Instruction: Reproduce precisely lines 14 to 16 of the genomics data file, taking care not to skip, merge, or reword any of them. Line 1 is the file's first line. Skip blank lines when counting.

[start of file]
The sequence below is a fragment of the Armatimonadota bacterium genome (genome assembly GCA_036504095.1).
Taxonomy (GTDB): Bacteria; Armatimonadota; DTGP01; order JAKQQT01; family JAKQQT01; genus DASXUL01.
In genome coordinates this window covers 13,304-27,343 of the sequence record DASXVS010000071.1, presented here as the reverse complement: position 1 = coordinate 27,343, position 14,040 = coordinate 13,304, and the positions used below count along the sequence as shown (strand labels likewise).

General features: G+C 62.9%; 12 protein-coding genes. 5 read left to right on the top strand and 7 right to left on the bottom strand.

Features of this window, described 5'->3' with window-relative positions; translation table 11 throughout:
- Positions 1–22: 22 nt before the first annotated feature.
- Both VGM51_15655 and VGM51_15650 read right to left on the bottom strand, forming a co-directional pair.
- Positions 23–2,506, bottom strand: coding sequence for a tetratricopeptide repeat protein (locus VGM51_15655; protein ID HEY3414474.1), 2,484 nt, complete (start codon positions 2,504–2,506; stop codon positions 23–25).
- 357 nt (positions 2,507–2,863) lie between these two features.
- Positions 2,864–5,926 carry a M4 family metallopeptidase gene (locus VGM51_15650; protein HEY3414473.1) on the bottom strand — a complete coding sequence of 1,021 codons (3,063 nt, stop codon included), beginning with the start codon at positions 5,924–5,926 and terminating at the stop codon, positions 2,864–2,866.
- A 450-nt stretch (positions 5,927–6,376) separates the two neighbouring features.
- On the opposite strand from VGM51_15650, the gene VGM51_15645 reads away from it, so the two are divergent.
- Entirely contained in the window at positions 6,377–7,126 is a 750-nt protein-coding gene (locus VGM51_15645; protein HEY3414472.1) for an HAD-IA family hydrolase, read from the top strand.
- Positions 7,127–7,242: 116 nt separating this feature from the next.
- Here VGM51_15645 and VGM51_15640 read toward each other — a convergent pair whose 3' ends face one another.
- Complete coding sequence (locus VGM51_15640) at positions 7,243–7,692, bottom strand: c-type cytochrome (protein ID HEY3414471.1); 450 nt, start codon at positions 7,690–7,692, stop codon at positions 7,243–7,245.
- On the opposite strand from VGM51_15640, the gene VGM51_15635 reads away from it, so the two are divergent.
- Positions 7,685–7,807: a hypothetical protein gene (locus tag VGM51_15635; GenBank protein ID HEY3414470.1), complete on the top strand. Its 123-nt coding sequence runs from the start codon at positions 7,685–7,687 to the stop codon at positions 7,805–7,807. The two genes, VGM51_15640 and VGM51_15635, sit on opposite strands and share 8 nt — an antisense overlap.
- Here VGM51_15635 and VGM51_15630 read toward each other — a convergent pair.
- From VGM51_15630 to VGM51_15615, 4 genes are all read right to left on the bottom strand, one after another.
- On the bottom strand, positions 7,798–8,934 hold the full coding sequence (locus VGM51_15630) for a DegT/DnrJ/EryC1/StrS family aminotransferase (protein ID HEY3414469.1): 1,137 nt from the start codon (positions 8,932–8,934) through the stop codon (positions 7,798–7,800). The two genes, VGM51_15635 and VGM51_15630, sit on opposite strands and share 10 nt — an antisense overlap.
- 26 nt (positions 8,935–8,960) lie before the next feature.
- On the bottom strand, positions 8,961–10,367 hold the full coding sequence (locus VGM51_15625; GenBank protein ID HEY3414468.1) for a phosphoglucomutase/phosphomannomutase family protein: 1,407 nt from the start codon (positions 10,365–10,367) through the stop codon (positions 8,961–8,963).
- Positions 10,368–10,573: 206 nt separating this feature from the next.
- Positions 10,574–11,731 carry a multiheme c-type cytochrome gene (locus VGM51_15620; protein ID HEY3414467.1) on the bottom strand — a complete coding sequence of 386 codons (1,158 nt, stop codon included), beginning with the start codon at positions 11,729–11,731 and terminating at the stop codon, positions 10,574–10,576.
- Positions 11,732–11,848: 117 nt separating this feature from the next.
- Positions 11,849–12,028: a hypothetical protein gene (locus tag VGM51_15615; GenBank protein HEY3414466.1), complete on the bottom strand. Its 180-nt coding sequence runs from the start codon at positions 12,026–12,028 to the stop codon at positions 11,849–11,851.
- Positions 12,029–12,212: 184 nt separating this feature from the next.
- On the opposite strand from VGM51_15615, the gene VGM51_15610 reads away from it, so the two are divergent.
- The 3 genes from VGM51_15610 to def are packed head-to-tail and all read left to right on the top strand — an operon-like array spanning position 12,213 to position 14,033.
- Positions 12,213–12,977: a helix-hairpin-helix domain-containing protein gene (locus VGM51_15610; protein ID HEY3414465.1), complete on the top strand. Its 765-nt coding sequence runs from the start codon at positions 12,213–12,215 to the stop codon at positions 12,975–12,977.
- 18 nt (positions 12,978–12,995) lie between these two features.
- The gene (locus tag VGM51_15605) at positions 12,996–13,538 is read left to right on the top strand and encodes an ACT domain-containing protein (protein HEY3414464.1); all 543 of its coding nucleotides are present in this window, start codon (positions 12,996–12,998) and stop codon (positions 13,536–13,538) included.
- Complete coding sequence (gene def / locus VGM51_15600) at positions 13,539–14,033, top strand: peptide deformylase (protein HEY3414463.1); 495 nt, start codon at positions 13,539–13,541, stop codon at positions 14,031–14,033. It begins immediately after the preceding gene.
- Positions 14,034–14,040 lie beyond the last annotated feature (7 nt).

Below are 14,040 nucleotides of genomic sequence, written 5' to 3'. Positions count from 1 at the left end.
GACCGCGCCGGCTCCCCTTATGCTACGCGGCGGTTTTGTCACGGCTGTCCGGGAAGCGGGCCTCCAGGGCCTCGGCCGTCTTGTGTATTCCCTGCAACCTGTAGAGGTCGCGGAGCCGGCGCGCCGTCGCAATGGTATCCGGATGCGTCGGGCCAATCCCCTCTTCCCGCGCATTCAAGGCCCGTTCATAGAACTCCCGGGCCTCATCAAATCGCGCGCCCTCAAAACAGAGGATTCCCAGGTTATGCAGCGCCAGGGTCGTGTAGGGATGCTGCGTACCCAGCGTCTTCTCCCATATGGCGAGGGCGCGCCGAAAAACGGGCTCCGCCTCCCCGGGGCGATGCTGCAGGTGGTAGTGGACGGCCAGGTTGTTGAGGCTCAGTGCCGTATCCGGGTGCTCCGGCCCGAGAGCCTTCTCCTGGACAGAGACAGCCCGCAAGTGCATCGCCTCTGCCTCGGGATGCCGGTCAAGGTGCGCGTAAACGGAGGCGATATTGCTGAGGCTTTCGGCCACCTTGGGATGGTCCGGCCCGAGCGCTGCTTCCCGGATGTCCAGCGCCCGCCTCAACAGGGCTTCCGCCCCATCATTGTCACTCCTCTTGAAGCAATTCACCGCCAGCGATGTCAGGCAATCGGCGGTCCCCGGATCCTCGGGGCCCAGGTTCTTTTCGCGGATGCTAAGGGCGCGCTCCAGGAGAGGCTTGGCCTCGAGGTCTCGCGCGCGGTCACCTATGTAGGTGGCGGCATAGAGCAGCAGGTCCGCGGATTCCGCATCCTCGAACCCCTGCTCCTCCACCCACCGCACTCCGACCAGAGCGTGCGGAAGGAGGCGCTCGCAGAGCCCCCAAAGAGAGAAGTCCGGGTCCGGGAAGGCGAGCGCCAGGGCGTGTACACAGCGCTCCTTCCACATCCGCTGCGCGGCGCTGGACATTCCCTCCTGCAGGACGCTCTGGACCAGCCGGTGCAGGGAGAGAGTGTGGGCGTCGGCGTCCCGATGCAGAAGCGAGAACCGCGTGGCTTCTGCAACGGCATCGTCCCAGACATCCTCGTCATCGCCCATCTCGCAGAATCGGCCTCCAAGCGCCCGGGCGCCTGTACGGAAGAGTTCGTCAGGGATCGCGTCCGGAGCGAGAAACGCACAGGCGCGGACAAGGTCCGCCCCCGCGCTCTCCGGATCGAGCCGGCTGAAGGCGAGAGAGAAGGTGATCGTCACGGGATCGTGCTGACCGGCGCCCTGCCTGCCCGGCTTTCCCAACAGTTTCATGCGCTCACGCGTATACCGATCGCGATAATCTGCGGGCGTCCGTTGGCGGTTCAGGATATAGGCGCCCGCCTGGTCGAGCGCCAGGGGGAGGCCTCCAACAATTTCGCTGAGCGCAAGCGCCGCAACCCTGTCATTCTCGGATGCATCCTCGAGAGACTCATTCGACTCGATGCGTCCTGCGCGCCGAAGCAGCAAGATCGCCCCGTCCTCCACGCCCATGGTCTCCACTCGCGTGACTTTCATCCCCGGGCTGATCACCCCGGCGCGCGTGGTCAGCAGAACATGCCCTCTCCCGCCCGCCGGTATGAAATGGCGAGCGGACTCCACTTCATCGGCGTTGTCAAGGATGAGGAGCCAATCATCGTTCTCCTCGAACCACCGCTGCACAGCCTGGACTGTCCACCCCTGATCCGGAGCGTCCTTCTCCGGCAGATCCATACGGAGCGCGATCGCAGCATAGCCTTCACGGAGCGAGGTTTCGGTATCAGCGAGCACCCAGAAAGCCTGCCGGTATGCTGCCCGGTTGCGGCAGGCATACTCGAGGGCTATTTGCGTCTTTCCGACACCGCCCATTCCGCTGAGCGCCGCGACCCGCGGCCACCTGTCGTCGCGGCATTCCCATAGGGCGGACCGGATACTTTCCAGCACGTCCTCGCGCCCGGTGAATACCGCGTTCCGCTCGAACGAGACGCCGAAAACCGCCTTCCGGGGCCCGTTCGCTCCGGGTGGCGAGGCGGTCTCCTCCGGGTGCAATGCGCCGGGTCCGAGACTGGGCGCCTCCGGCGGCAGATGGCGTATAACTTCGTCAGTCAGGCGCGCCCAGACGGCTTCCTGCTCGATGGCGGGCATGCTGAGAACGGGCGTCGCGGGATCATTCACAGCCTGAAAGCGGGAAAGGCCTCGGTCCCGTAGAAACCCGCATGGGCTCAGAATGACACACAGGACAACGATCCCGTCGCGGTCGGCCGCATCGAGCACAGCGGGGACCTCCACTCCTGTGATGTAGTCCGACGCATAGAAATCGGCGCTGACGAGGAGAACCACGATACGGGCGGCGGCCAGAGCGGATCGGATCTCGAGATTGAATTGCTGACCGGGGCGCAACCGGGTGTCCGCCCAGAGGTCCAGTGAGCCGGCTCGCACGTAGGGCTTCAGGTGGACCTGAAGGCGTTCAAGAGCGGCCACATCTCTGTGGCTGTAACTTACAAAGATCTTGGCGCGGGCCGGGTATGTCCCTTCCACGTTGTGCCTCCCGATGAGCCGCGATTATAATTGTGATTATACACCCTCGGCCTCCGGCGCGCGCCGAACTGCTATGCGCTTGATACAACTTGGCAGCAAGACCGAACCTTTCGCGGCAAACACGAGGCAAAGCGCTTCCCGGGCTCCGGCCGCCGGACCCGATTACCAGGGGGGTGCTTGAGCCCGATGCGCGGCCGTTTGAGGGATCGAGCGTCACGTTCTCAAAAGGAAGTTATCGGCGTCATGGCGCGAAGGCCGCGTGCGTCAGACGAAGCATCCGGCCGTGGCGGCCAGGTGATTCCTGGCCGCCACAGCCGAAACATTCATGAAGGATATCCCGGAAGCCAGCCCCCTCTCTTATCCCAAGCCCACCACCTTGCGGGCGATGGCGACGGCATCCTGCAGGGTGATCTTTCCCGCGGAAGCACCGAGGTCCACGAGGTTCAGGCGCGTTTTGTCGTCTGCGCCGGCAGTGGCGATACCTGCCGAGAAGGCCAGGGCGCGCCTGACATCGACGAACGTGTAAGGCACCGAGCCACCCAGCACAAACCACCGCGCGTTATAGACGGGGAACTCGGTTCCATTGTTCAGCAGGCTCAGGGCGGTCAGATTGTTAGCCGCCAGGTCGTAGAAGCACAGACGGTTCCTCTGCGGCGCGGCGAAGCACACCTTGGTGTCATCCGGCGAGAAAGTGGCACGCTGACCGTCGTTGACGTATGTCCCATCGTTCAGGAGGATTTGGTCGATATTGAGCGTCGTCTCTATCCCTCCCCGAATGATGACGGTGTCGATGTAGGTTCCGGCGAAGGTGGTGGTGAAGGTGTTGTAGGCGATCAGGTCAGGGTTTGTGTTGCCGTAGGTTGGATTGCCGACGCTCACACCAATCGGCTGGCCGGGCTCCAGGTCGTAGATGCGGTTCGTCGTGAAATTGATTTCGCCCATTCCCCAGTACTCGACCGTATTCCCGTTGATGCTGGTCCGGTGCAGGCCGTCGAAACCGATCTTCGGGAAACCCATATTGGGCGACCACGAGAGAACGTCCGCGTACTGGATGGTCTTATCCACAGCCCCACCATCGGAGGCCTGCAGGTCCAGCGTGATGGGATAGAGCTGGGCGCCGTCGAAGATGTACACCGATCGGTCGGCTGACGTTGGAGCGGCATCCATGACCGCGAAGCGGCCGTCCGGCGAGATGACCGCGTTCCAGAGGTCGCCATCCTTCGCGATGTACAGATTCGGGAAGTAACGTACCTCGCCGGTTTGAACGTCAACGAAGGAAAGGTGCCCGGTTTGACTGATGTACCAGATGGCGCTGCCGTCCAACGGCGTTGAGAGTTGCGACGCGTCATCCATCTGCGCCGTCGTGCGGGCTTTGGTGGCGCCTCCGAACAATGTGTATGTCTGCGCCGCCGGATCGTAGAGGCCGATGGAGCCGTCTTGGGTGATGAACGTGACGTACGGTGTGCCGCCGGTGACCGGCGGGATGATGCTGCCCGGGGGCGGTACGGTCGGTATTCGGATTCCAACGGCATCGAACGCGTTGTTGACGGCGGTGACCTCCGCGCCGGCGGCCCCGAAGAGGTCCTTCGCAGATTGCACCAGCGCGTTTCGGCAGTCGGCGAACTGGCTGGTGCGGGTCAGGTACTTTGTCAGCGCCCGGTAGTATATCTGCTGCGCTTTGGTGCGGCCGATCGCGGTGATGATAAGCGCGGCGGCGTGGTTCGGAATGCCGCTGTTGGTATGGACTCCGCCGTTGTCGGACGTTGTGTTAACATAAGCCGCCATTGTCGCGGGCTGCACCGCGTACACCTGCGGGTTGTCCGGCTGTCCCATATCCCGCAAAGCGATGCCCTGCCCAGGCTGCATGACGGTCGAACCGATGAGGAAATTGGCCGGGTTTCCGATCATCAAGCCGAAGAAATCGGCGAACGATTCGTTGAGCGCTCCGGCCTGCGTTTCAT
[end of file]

- Positions 7,127–7,242: 116 nt separating this feature from the next.
- Here VGM51_15645 and VGM51_15640 read toward each other — a convergent pair whose 3' ends face one another.
- Complete coding sequence (locus VGM51_15640) at positions 7,243–7,692, bottom strand: c-type cytochrome (protein ID HEY3414471.1); 450 nt, start codon at positions 7,690–7,692, stop codon at positions 7,243–7,245.